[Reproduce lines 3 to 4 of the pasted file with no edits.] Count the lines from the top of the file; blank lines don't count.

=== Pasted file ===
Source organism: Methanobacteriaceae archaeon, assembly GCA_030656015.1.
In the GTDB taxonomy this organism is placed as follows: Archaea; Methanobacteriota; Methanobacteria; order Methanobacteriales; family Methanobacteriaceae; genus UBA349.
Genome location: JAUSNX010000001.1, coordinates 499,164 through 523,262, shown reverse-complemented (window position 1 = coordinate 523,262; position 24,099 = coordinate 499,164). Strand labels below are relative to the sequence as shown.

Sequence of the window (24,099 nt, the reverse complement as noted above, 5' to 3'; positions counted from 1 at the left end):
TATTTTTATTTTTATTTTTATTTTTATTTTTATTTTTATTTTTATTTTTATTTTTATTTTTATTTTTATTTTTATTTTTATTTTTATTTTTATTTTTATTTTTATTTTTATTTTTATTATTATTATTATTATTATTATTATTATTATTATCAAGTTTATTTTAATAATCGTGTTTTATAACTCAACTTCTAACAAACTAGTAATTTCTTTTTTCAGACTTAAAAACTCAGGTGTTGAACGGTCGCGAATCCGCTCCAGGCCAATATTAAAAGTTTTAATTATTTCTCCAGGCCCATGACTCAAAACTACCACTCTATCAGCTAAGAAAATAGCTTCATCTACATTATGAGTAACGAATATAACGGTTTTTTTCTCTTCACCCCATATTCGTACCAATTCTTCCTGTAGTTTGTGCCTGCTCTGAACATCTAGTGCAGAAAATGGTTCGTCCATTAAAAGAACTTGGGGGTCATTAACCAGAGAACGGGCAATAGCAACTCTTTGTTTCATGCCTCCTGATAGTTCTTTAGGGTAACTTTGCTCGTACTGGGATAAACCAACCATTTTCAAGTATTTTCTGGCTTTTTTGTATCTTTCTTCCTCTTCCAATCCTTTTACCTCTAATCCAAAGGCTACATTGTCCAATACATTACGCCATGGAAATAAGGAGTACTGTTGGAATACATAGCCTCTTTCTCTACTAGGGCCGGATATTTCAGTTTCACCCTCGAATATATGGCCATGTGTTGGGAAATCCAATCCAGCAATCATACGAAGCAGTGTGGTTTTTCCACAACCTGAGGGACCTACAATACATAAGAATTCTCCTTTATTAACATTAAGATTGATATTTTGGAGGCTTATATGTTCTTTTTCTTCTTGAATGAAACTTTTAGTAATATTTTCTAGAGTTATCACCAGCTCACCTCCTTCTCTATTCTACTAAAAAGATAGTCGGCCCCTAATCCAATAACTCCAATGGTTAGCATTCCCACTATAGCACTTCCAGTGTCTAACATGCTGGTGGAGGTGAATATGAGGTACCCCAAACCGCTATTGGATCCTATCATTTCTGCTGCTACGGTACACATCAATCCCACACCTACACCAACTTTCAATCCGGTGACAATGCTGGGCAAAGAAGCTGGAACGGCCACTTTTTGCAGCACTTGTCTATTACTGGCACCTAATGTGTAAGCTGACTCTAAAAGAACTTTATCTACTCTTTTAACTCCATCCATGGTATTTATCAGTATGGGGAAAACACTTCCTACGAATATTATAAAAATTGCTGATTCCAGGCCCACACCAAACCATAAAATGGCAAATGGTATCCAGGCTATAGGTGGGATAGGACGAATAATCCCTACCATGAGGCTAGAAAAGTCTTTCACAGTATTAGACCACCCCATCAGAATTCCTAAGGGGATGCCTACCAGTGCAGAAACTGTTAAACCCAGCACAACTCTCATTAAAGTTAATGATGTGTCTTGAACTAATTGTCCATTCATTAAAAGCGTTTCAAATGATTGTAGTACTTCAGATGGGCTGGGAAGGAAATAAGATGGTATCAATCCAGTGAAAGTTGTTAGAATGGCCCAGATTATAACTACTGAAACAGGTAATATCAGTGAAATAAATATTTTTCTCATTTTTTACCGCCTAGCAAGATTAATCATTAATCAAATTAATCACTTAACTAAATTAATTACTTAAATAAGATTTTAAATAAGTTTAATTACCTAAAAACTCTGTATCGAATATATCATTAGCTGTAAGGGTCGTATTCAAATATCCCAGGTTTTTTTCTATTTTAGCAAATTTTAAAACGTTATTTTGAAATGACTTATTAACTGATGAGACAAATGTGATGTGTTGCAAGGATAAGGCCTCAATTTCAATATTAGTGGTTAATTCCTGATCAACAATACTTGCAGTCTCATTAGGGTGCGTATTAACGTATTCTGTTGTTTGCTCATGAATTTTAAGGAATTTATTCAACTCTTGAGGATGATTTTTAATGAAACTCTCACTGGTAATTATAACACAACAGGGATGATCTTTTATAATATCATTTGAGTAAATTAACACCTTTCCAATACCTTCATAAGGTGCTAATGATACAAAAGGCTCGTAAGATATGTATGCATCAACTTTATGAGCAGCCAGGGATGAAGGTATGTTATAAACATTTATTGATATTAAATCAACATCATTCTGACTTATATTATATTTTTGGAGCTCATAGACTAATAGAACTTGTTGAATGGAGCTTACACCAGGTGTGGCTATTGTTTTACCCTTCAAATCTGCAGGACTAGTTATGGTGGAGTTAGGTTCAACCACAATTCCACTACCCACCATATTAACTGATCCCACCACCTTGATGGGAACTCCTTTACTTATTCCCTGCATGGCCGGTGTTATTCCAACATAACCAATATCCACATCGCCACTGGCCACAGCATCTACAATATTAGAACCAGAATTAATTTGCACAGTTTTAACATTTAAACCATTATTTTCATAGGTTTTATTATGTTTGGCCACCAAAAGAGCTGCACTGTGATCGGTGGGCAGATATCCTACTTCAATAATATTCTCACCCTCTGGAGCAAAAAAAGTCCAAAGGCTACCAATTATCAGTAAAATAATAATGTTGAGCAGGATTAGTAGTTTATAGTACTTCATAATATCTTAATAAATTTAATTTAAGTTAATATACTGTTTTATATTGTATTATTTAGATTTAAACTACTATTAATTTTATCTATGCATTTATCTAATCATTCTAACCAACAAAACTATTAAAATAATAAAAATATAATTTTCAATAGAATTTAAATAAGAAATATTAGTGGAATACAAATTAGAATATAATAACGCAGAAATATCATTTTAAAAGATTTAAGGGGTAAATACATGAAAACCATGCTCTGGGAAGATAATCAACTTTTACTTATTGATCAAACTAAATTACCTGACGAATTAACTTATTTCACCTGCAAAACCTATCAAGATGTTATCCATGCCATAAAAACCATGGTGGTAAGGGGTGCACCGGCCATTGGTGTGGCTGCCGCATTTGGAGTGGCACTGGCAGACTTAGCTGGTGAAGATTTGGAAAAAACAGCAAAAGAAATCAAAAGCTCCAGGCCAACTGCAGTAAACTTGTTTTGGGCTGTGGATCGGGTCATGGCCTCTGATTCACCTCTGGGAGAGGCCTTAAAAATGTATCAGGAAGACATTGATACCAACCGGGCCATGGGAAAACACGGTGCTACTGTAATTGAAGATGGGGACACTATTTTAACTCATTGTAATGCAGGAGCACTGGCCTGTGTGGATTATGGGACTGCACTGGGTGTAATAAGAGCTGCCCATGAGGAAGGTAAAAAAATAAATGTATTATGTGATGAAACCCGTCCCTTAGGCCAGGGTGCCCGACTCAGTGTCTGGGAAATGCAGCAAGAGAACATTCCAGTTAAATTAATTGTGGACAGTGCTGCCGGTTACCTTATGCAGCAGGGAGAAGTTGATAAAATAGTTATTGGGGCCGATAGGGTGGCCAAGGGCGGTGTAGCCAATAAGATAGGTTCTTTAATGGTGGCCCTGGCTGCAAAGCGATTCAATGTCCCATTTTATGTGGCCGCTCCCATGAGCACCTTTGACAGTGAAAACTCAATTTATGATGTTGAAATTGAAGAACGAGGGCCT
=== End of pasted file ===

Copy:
Genome location: JAUSNX010000001.1, coordinates 499,164 through 523,262, shown reverse-complemented (window position 1 = coordinate 523,262; position 24,099 = coordinate 499,164). Strand labels below are relative to the sequence as shown.

Sequence of the window (24,099 nt, the reverse complement as noted above, 5' to 3'; positions counted from 1 at the left end):